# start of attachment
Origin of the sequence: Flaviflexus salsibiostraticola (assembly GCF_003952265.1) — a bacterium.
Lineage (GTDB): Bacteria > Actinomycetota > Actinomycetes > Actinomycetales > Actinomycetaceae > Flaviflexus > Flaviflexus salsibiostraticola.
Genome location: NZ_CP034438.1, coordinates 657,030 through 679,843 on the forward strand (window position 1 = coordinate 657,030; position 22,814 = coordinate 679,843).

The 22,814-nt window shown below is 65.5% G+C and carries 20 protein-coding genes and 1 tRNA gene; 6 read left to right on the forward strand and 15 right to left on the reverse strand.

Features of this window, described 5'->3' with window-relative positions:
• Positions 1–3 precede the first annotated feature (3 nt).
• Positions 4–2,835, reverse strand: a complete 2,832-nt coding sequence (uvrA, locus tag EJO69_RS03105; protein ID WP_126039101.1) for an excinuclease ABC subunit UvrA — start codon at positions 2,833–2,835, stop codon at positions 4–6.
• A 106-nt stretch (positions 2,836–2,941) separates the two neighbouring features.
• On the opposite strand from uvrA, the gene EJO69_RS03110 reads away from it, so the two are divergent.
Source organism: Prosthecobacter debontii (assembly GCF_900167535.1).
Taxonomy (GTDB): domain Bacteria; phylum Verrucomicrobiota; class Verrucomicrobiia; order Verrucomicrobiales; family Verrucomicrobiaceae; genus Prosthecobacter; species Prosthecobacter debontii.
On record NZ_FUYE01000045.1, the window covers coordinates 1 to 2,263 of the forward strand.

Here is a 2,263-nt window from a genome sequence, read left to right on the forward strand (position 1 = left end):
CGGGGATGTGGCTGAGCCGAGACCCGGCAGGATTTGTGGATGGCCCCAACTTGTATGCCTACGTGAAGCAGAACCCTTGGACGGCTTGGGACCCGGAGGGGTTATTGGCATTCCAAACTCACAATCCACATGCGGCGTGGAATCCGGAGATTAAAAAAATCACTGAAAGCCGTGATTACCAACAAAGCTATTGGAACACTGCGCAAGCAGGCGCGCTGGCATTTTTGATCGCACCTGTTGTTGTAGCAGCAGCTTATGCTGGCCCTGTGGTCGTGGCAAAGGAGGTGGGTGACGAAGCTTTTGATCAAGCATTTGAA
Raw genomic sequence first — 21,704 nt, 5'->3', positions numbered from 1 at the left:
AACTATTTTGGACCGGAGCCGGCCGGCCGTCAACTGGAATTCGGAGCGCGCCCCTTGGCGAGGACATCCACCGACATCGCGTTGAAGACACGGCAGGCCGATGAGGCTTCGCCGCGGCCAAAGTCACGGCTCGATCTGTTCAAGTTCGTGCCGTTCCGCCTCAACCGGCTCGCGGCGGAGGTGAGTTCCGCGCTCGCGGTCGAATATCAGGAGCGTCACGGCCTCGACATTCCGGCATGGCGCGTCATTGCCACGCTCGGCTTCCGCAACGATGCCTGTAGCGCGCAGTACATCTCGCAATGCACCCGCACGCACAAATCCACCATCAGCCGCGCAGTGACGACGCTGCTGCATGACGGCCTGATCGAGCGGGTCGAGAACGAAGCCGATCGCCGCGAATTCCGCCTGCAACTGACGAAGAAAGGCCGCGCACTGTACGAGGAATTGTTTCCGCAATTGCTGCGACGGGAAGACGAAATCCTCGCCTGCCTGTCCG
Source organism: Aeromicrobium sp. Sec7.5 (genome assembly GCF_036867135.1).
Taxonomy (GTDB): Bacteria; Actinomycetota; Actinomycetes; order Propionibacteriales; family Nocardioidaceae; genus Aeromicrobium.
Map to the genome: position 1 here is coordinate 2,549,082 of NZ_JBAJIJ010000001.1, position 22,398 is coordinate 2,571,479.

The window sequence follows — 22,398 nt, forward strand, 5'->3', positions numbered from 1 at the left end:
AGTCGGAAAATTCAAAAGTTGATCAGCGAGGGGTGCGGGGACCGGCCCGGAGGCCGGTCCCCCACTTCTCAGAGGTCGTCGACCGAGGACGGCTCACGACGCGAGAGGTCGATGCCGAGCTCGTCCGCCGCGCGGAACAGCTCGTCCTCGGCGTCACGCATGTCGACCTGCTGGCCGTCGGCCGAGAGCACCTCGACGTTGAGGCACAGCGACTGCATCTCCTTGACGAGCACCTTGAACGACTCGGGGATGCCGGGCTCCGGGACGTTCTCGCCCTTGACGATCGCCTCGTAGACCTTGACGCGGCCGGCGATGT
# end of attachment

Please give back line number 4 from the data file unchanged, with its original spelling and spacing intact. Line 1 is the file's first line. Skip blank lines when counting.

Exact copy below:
The 22,814-nt window shown below is 65.5% G+C and carries 20 protein-coding genes and 1 tRNA gene; 6 read left to right on the forward strand and 15 right to left on the reverse strand.